In general, if you're healthy and have no symptoms of vision problems, the American Academy of Ophthalmology recommends having a complete eye exam at age 40. This is when some vision changes and eye diseases are likely to begin. After the screening tests, your eye doctor can suggest how often you should have future eye exams. At the end of the exam, you and your doctor will discuss the results of all tests, including evaluating your vision, risk of eye diseases, and preventive measures to protect your vision.
If corrective lenses are needed, your doctor will prescribe them. If the eye exam shows abnormal results, your doctor will discuss next steps to perform further tests or treat an underlying condition. A normal eye exam shows no evidence of any disease, such as macular degeneration, cataracts, or glaucoma. The eye doctor will check that the outer structures of the eye, such as the sclera (white part) and the iris (colored part), look normal.
The ability to distinguish between multiple colors is also a normal result. The peripheral vision test assesses whether the patient can see things to the side. To determine your exact prescription, the doctor or technician can adjust the prescription manually by asking you to answer questions such as Which is better? , one or two? while moving back and forth between different lenses. If you don't need vision correction, you won't have this test.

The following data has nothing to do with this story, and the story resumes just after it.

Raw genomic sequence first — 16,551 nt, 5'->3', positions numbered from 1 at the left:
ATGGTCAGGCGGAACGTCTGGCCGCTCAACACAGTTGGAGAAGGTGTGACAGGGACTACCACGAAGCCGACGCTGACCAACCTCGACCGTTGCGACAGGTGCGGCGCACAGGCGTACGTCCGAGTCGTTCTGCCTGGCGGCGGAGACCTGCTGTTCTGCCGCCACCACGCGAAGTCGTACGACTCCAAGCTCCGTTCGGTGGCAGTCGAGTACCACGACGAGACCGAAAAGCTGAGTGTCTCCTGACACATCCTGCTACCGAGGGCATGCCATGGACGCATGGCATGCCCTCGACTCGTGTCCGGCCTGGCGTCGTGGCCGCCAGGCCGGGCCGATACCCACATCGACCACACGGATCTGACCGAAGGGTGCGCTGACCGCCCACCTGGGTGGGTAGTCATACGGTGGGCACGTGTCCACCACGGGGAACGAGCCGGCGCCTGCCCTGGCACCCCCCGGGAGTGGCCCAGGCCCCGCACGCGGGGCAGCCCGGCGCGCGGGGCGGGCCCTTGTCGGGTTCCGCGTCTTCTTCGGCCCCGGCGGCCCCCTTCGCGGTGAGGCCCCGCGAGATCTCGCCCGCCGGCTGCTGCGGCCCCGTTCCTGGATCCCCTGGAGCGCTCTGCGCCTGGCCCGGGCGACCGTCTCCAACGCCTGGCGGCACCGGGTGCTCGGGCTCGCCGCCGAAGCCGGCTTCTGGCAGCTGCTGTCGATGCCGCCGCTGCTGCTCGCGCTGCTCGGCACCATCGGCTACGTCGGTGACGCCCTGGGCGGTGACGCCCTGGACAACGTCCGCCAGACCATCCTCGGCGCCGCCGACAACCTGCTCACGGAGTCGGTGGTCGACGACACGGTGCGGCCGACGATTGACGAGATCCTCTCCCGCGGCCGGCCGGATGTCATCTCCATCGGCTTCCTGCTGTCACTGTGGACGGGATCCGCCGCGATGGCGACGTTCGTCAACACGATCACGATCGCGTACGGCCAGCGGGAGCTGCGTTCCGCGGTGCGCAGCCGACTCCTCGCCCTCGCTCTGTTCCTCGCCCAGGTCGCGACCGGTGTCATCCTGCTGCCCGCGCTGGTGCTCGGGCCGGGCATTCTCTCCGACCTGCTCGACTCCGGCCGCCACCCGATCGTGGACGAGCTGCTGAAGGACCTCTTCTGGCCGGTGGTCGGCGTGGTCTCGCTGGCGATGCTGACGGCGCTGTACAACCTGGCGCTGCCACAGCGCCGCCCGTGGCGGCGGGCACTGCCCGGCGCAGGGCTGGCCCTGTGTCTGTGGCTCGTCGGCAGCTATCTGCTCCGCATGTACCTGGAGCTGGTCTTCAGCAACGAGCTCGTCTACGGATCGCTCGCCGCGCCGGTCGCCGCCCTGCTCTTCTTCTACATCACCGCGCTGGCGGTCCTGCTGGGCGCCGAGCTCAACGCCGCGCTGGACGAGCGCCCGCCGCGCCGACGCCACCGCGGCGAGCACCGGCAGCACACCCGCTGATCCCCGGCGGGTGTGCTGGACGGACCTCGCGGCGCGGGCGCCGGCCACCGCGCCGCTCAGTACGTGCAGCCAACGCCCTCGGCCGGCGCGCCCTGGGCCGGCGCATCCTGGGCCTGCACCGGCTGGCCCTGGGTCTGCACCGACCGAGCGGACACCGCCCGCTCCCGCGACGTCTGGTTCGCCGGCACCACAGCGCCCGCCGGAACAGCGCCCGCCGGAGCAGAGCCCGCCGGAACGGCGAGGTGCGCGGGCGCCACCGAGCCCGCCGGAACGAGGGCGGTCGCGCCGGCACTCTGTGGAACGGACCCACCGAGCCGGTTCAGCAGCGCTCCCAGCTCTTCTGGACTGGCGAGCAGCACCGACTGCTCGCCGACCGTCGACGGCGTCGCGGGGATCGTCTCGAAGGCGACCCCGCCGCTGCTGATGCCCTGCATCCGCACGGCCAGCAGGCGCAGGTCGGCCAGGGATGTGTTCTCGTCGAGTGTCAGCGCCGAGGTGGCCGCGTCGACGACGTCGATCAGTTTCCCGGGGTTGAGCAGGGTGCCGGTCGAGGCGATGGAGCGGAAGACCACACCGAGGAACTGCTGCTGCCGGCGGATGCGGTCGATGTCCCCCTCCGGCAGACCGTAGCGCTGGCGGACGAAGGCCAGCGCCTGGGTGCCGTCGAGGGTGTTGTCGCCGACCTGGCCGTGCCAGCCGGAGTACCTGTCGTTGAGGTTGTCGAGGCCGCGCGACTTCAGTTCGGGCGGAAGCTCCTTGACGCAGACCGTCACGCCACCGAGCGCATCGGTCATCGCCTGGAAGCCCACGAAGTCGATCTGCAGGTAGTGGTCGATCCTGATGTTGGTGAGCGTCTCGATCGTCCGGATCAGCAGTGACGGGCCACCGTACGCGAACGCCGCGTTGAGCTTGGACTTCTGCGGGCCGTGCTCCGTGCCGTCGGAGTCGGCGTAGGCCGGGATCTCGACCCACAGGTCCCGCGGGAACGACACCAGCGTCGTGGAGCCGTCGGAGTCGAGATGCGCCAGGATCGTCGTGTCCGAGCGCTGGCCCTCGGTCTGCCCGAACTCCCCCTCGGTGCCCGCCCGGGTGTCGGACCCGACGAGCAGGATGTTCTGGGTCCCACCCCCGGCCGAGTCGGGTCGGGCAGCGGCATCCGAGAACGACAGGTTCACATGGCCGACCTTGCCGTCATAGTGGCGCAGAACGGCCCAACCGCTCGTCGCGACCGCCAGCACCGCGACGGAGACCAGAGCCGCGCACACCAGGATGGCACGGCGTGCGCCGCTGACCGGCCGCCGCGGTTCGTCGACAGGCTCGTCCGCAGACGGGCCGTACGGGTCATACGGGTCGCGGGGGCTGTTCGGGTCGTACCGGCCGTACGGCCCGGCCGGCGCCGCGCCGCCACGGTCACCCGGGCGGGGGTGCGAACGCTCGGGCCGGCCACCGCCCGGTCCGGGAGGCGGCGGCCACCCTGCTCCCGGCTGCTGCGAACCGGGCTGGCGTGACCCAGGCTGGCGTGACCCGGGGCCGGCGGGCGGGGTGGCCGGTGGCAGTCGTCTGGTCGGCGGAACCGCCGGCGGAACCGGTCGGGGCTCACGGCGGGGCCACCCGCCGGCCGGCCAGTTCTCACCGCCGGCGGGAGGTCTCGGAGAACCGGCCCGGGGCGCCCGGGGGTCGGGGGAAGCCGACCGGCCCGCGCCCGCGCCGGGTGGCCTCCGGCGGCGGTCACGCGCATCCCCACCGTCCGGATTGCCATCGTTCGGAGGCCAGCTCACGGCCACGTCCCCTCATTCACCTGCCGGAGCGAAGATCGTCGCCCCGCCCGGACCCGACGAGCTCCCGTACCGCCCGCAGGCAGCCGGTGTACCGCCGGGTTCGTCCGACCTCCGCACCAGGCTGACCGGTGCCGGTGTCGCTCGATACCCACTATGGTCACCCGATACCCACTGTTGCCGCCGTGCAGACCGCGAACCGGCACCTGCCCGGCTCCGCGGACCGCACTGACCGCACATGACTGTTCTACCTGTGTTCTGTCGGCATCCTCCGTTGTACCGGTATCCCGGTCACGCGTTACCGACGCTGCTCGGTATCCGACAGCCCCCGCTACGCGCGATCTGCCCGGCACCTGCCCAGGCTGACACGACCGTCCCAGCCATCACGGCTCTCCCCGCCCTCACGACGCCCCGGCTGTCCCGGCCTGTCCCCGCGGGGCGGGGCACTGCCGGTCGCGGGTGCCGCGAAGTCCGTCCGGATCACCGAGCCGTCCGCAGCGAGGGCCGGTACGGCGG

This checks if the fluid pressure inside the eyes is within the normal range. Anesthetic drops will be placed in your eyes before a technician barely touches the front surface of each eye with an instrument called a tonometer or Tonopen, which measures pressure. This is a quick and painless part of the exam. Pachymetry can be used in patients who have (or are suspected of having) glaucoma or corneal disorders; this test uses an ultrasound to measure the thickness of the cornea.
People with a higher risk of eye diseases or vision problems may need to have their eyes examined more often. There are several factors that can determine how often an eye exam is needed, such as age, health status, and risk of developing eye problems. Emergency eye care is needed if you have an eye problem that causes pain or affects your vision. A routine (or comprehensive) exam uses a wide variety of tests and procedures to evaluate vision and eye health.
When focusing on a small object at a certain distance, a technician will cover and uncover each eye to see how much the eyes move. An optometric exam involves a thorough evaluation of the eyes to detect any signs of eye disease and evaluate any changes in vision. Dilating the pupils with eye drops before the exam prevents the pupils from getting smaller when the doctor illuminates the eye. If you can't see in certain areas, looking at the pattern of visual field loss can help your eye doctor diagnose your eye condition.
If you're going to see a new eye doctor or if you're going to have your first eye exam, be prepared to ask questions about your vision and general health history. Your eye doctor will likely use several instruments, illuminate your eyes with bright lights and ask you to look through a variety of lenses. It allows them to perform a thorough examination of the structures of the front and back of the eye.